In the above, the main point is, they hide and they do not reply to any email that doesn’t serve their interests — a years-old issue.

In the next few parts we shall present hard evidence (audio also) of the crime. Unless managers at a very large and reputable pension provider lied to me (which is improbable; too risk for them to do this), the mini-series may become rather long (already close to 10 parts). It should be noted that so far we’ve only scratched the surface. We have a lot of recorded material to publish and we shall work with British authorities on this matter.

Links 08/03/2023: FEX 2303 Tagged and Investing in RSS

Posted in News Roundup at 8:04 am by Dr. Roy Schestowitz

  • GNU/Linux

  • Distributions and Operating Systems

  • Free, Libre, and Open Source Software

    • OpenSource.comThe power of sisterhood and allyship in open source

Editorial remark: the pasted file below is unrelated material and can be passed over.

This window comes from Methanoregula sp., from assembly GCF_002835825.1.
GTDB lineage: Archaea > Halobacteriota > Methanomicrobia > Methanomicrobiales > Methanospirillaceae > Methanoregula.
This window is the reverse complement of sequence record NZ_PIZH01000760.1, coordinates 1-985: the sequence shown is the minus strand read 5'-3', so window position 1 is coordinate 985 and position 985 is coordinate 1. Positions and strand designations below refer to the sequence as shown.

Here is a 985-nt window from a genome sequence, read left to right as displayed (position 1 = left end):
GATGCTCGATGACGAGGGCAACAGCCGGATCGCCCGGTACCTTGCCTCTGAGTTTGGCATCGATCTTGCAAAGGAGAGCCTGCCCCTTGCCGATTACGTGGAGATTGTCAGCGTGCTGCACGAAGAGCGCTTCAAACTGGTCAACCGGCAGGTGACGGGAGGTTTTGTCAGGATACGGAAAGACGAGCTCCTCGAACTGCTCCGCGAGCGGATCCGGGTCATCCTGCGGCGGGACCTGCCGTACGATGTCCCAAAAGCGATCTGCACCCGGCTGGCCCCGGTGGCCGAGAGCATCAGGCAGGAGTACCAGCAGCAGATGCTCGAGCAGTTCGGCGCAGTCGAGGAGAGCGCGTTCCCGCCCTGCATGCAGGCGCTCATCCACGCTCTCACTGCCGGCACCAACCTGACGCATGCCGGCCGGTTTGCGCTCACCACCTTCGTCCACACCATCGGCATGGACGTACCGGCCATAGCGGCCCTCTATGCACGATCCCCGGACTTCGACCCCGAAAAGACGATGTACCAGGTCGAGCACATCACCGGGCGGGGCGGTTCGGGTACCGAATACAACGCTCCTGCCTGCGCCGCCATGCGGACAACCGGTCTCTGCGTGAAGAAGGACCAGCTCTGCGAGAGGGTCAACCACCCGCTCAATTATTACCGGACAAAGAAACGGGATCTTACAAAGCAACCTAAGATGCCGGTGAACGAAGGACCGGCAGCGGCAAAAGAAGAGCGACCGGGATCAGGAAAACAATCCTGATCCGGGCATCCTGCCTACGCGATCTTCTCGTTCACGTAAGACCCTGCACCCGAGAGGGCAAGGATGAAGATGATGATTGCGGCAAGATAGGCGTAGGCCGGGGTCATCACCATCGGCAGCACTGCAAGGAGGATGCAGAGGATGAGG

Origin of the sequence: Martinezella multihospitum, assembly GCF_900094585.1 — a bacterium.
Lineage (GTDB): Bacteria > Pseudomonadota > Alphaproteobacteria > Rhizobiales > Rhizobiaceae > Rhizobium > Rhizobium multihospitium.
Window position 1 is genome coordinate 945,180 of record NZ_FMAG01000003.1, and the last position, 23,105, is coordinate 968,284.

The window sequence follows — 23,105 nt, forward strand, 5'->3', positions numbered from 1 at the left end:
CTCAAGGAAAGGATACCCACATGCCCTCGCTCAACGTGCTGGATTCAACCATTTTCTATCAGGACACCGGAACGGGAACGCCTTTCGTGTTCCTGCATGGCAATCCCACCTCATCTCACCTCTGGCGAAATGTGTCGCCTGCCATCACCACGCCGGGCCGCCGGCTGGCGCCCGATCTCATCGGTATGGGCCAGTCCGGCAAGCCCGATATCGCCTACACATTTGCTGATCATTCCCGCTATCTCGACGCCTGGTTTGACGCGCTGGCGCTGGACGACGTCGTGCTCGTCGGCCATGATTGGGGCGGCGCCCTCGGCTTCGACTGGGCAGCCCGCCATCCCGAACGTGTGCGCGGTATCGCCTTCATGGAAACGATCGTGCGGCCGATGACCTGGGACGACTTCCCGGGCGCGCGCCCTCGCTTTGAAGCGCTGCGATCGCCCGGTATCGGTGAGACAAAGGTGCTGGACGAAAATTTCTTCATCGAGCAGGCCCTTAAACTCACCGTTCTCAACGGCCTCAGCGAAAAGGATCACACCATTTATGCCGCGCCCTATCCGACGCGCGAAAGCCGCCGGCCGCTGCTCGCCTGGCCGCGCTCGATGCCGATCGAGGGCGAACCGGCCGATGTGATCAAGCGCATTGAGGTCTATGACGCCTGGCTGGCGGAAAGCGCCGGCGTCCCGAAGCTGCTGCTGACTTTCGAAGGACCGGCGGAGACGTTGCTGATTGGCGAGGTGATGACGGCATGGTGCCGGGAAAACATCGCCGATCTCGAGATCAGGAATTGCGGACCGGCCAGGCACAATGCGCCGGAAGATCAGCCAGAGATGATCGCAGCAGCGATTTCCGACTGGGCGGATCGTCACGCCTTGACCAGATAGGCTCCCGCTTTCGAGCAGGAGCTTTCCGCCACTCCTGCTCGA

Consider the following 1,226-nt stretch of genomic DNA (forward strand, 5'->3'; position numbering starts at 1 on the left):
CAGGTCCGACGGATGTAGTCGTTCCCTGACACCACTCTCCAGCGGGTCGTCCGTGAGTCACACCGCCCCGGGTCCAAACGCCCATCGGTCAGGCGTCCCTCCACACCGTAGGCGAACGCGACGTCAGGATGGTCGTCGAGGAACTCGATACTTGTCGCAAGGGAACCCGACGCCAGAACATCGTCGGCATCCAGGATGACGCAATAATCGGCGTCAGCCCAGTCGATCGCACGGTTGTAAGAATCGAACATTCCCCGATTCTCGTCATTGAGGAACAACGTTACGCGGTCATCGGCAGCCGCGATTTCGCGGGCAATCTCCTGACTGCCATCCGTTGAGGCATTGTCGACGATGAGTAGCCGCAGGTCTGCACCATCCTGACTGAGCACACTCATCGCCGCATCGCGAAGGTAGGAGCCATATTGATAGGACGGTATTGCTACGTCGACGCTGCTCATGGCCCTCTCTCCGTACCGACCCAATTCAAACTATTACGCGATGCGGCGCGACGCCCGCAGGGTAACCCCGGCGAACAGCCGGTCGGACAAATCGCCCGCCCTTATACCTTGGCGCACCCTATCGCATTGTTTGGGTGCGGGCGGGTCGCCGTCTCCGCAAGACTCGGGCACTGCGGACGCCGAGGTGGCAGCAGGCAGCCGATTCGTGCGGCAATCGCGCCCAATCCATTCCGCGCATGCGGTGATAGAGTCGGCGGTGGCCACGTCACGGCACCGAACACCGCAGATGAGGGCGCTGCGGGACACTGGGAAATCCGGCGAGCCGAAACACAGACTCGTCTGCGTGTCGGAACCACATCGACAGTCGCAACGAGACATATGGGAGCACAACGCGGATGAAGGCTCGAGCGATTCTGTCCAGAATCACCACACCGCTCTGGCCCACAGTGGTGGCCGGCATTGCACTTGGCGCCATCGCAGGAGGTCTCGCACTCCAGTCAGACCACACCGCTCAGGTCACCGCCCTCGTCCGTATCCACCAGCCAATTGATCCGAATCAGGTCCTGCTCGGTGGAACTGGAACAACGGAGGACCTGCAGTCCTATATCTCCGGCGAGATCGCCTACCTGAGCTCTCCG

We are used to the term “career change” as if it were a break in a trajectory. But in my experience, that’s never really the case. A person cannot erase themselves from what they consist of, and this richness of diverse backgrounds resulted in several breaking points. Individual journeys, often far from computer science, hold accountability for the social implication of technology and bring richness and creativity to the technology industry.

      Being an artist has always given me freedom and opened doors to explore several fields, from architecture to sciences. A great part of my artistic experience took place in hackerspaces in Brazil, surrounded by the Free/Libre Open Source Software (FLOSS) ideology, the open free/libre culture of sharing. Nowadays, for several ideological and practical reasons that do not fall within the scope of this article, the most common term is “open source”. And lucky for me, my career switch started with an internship in an Open Source Program Office (OSPO), which made this switch feel — almost — like home.